Note: This piece was originally published in the newsletter of the Smoky Mountain Wheelmen. Their archives no longer seem to be accessible, so I am reproducing it here as I originally wrote it.
Have you ever wondered how the hills you ride compare to those in the Tour de France? Watching the Tour on television go me thinking about this question, and the Tour’s system of categorizing climbs could provide some basis of comparison.
Over the years, I have heard it said many times that the difficulty of climbs in the US just doesn’t compare to those in Europe. US infrastructure is newer and designed for keeping cars and trucks moving at the speed limit, and allowing travel in bad weather including ice and snow. In contrast, European roads evolved from trails. Furthermore, with the higher population density, it may be necessary to connect centers of population through terrain that could be avoided in the US. Most of the people I have heard this from have had a western US perspective. I am not so sure that it is true in the East. Mountain passes are not as high, but slopes are frequently steeper, and the road infrastructure is often older than in the West.
Climbs in the Tour are divided into five categories. Categories 1 through 4 (category 1 is the most difficult) plus the paradoxically-named category referred to as Beyond Category (“hors catégorie”), which is more difficult than category 1.
The primary purpose of categorizing climbs in the Tour is to assign points in the King of the Mountain competition, with more points awarded for climbs in more difficult categories. Categorizing climbs also presumably provides the teams competing in the Tour important information to help develop their day-to-day race strategies, and it gives fans a way to set expectations about the kind of action that will take place in a stage, and a way to compare the level of difficulty of different stages.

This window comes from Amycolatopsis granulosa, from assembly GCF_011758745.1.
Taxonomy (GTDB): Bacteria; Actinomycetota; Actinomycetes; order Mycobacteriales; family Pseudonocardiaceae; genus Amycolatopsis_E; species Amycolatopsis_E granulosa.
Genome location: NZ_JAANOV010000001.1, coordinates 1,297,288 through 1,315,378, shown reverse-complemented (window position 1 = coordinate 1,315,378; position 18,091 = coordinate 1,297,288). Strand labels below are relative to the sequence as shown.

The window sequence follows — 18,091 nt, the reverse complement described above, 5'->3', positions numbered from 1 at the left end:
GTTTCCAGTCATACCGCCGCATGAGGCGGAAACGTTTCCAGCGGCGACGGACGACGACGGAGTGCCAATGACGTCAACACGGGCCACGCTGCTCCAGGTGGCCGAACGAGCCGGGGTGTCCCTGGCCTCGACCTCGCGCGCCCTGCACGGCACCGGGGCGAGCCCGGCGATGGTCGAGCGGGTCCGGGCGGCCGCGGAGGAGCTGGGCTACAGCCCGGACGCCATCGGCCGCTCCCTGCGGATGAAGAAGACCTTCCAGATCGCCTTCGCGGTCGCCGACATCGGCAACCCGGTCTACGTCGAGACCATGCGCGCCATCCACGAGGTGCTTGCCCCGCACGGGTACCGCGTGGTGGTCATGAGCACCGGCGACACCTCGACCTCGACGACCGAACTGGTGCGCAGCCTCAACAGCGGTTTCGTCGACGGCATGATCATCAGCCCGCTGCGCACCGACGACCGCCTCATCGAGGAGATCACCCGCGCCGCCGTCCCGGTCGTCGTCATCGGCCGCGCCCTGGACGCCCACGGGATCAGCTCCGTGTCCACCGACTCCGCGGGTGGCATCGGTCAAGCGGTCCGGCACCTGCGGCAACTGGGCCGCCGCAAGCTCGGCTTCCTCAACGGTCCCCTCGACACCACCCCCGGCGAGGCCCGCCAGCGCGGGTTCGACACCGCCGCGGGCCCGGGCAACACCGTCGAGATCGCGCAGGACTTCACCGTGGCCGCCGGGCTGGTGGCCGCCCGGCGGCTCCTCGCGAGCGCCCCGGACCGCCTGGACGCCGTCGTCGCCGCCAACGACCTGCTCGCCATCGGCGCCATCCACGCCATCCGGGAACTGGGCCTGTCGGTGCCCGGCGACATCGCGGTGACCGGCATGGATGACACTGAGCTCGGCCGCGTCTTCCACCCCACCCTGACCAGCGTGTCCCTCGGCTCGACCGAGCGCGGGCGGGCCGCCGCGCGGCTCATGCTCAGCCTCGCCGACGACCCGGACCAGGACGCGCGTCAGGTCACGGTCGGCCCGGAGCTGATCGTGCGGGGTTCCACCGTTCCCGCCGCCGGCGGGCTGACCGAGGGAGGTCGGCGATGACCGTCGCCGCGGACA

The primary criteria used to determine the categories for the TDF are average steepness (expressed in percent) and total length of the climb. A secondary factor is the location of the climb within the stage. The categorization process is reportedly subjective, and other factors, such as maximum slope and road surface, may factor in.
For my analysis, I copied the slope and length of climb information from the TDF website for all the categorized climbs in the 2005 Tour and put this information on a graph. The only information I used is average slope and length of climb. This limited amount of information seems to explain most of the variation, with each category grouping together, though category 3 and 4 climbs do seem to overlap some.
I used computer maps and GIS software, information from web sites, and a few on-the-ground measurements to pull together slope and length information from some regional climbs. I then used this information to place climbs on the graph and decide which line or points it is closest to. My methods are not very exact, but they are close enough to provide a valid comparison.
Here in the southern Appalachians, a 6% climb is routine, but many of the climbs that we struggle up are not long enough to make the category 4 cutoff (for convenience, let’s call it 0.6 miles). French Road between Kimberlin Heights and Governor John Sevier Parkway is plenty steep at about 6.6%, but not quite long enough. The climb on Ray Gap Road from Union Valley averages about 9.6%, but is only 0.4 miles long. I can’t say for sure that a climb like this would not be included as a category 4, but there was nothing this short that was rated this year.
But you don’t have to look too far to find climbs that would rate as 4’s. Neubert Springs Road over Brown Mountain (between Colonial Village and Tipton Station Road) is about 0.8 mile at 5.3%. Martin Mill Pike over Red Mountain (north from Tarklin Road) is about 1.1 miles at 3.9%. Big Ridge in Anderson County is 1 mile at 6.2% (maybe even a category 3).